Kim Dotcom Alleges Government Lied in Getting Seizure Warrants

Kim Dotcom claims a double-cross. More here. The brief his legal team filed yesterday in the Eastern District of Virginia is here.

Megaupload and Dotcom are also seeking to have the search warrant from June 24, 2010 against Carpathia Hosting company unsealed. (It was provided to Carpathia and Megaupload when issued by the Court, but has never been officially unsealed for the public.) It notes that Wired, in this article, has already published the search warrant. The warrant was sought in an investigation of Ninjavideo (government press release on sentencing in Ninjavideo here.)

Another good article explaining all this is here. Dotcom lawyer Ira Rothken explains the relevance here. [More...]

From the NinjaVideo Indictment:

a. From at least January 4,2010 until June 30,2010, infringing copies of copyrighted materials were stored and accessed by members of the conspiracy at Carpathia Hosting in Ashburn, Virginia, which is in the Eastern District of Virginia.

As Wired explains:

The June 24, 2010 warrant to search the Megaupload servers in Virginia was part of a U.S. criminal investigation into NinjaVideo, which was piggy-backing on Megaupload’s “Megavideo” streaming service. Though the feds had already begun quietly investigating Megaupload months before, in this case the government treated Megaupload as NinjaVideo’s internet service provider, serving Megaupload with the warrant and asking them to keep it quiet.

Megaupload responded as “good corporate citizens,” said Ira Rothken, who represents founder Kim Dotcom. The company kept the warrant a secret and turned over information on the alleged NinjaVideo operators, as well as database information on the 39 pirated movies detailed in the warrant. The NinjaVideo probe led to the indictment of the five top NinjaVideo administrators, including founder Hana Beshara, on charges similar to those now faced by Dotcom and other Megaupload operators.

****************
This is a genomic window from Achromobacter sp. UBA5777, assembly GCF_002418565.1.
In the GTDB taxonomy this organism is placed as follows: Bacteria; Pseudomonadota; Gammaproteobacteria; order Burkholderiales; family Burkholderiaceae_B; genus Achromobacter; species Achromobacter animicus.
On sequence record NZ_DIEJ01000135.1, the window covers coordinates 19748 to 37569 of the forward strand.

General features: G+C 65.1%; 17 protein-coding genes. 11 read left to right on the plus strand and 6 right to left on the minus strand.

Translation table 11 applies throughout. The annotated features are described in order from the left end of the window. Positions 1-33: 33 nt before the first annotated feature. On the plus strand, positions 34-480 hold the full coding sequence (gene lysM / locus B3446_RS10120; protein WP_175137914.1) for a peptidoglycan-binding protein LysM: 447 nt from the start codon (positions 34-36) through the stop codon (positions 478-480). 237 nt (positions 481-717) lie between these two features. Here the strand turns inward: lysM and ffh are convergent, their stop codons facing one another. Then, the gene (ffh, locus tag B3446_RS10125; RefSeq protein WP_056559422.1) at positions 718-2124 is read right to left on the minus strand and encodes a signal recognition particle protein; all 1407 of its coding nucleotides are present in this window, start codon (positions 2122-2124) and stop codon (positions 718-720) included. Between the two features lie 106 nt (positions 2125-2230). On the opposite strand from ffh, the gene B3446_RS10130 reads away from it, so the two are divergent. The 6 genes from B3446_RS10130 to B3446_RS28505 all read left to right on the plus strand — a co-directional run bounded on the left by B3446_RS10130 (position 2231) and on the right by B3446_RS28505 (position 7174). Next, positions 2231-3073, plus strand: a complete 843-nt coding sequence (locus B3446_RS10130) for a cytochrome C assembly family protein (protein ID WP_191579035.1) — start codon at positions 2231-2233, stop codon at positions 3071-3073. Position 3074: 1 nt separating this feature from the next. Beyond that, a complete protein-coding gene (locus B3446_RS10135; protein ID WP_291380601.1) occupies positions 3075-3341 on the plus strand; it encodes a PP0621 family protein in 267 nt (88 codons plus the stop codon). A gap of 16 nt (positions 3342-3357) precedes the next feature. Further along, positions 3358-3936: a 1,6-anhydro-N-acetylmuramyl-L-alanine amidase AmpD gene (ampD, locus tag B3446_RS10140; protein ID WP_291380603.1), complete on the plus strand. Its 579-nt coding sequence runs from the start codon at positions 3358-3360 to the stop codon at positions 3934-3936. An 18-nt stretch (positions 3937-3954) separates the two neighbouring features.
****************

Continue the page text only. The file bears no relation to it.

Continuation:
Three weeks after the MegaUpload Indictment, I wrote a long post on the curious cooperating relationship between the Government and Carpathia. It seems now that not only was Carpathia cooperating, but at the Government's behest, it got Megaupload to cooperate in an investigation of Ninjavideo, and then, after Megaupload gave the Government what it wanted, the Government turned around and obtained warrants to seize Megaupload's assets and domains, never telling the court in its affidavits for the warrants that Megaupload had been following Government instructions in maintaining the infringing files.

It's a classic Franks v. Delaware issue. (438 U.S. 154) Ordinarily, the validity of warrant affidavits is determined by what is stated within its four corners. But, if there are material, recklessly made misrepresentations, the court strikes them from the affidavit. If material facts are recklessly omitted, the Court adds them to the affidavit. It then decides whether the reconstructed affidavit satisfies the probable cause requirement.

One tangential note: Another interesting facet of the Ninjavideo case is that one of the defendants suffers from Asperger's. His sentencing pleadings contain expert reports on the relationship between Asperger's and his criminal conduct, as well as family letters about the symptoms the defendant exhibited as a young child, that went untreated. The case is 11-cr-00447 in the Eastern District of Virginia. Every case of Asperger's is different, but the pleadings offer some valuable insight. As I said, this is just a tangential note, so please keep your comments here to the MegaUpload and Kim Dotcom case.

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  • Display: Sort:
    the case against mr. dotcom, and his company, (5.00 / 1) (#1)
    by cpinva on Thu Jan 03, 2013 at 09:01:20 PM EST
    megaupload, seems to be falling apart at the seams, on both sides of the equator. i could be wrong, and this is purely speculation, but i suspect neither gov't entities expected to encounter nearly the pushback they're getting, and were in no way prepared for it.

    they figured mr. dotcom, and his company would, like so many others, just go for some kind of plea deal, which would smooth out all the corner-cutting that appears to have been done by the respective gov't agencies involved. plea bargains absolve all official sins. they would also get to keep all the goodies they seized, regardless of the validity of the seizures, very cost effective.

    as it is, those corners are sticking out, causing bruises in both hemispheres. the plea bargain eventually worked out may well be, "we'll give all your stuff back, drop all charges and apologize, just please don't sue our pants off!"

    It was fishy from the beginning (none / 0) (#2)
    by sj on Fri Jan 04, 2013 at 01:47:09 AM EST
    and as time goes by those fish are stinking more and more.  I think cpinva is right and that the FBI (along with the DHS and CIA and para-military police departments) have gotten arrogant.  But who actually has the stuff that was seized, anyway?

    Lotta stuff the DOJ does (none / 0) (#3)
    by fishcamp on Fri Jan 04, 2013 at 07:54:35 AM EST
    smells fishy to me and I smell lots of fish.  I hope Kim sues their fishy a**es and gets his stuff back.